(1)that the atonement in its own nature is adapted to all people, or that it is as much fitted to one individual, or one class, as another;

(2)that it is sufficient in merit for all; that is, that if anymore should be saved than actually will be, there would be no need of any additional suffering in order to save them;

(3)that it has no special adaptedness to one person or class more than another; that is, that in its own nature it did not render the salvation of one easier than that of another.

It so magnified the law, so honored God, so fully expressed the divine sense of the evil of sin in respect to all people, that the offer of salvation might be made as freely to one as to another, and that any and all might take shelter under it and be safe. Whether, however, God might not, for wise reasons, resolve that its benefits should be applied to a part only, is another question, and one which does not affect the inquiry about the intrinsic nature of the atonement. On the evidence that the atonement was made for all, see the 2 Corinthians 5:14 note, and Hebrews 2:9 note.

(See also the Supplementary notes at these passages, for a general review of the argument regarding the extent of atonement.)

Matthew Henry
Concise Bible Commentary
When have an Advocate with the Father; one who has undertaken, and is fully able, to plead in behalf of every one who applies for pardon and salvation in his name, depending on his pleading for them. He is "Jesus," the Saviour, and "Christ," the Messiah, the Anointed. He alone is "the Righteous One," who received his nature pure from sin, and as our Surety perfectly obeyed the law of God, and so fulfilled all righteousness. All men, in every land, and through successive generations, are invited to come to God through this all-sufficient atonement, and by this new and living way. The gospel, when rightly understood and received, sets the heart against all sin, and stops the allowed practice of it; at the same time it gives blessed relief to the wounded consciences of those who have sinned.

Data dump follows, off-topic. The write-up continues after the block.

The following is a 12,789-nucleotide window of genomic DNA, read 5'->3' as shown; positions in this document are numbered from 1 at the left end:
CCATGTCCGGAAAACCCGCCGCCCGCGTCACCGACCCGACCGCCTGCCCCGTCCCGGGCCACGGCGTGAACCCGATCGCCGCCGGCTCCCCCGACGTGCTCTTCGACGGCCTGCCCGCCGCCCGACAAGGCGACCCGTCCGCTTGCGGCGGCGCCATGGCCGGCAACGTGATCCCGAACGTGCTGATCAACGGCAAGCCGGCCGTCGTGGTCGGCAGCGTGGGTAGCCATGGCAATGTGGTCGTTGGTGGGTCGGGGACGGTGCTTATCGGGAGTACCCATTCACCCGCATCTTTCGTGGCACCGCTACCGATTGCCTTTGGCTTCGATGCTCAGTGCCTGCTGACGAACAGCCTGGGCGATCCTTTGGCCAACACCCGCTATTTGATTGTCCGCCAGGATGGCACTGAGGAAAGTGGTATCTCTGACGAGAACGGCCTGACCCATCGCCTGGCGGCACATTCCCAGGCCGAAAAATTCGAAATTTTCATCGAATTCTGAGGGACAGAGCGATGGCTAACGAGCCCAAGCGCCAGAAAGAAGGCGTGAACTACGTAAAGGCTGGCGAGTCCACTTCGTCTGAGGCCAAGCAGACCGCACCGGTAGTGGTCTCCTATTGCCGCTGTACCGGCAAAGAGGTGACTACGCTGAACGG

Ellen G. White
The Acts of the Apostles, 552

“And if any man sin, we have an advocate with the Father, Jesus Christ the righteous: and He is the propitiation for our sins: and not for ours only, but also for the sins of the whole world.” “If we confess our sins, He is faithful and just to forgive us our sins, and to cleanse us from all unrighteousness.” The conditions of obtaining mercy from God are simple and reasonable. The Lord does not require us to do some grievous thing in order to gain forgiveness. We need not make long and wearisome pilgrimages, or perform painful penances, to commend our souls to the God of heaven or to expiate our transgression. He that “confesseth and forsaketh” his sin “shall have mercy.” Proverbs 28:13. AA 552.1

In the courts above, Christ is pleading for His church—pleading for those for whom He has paid the redemption price of His blood. Centuries, ages, can never lessen the efficacy of His atoning sacrifice. Neither life nor death, height nor depth, can separate us from the love of God which is in Christ Jesus; not because we hold Him so firmly, but because He holds us so fast. If our salvation depended on our own efforts, we could not be saved; but it depends on the One who is behind all the promises. Our grasp on Him may seem feeble, but His love is that of an elder brother; so long as we maintain our union with Him, no one can pluck us out of His hand. AA 552.2

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Ellen G. White
Faith and Works, 105.3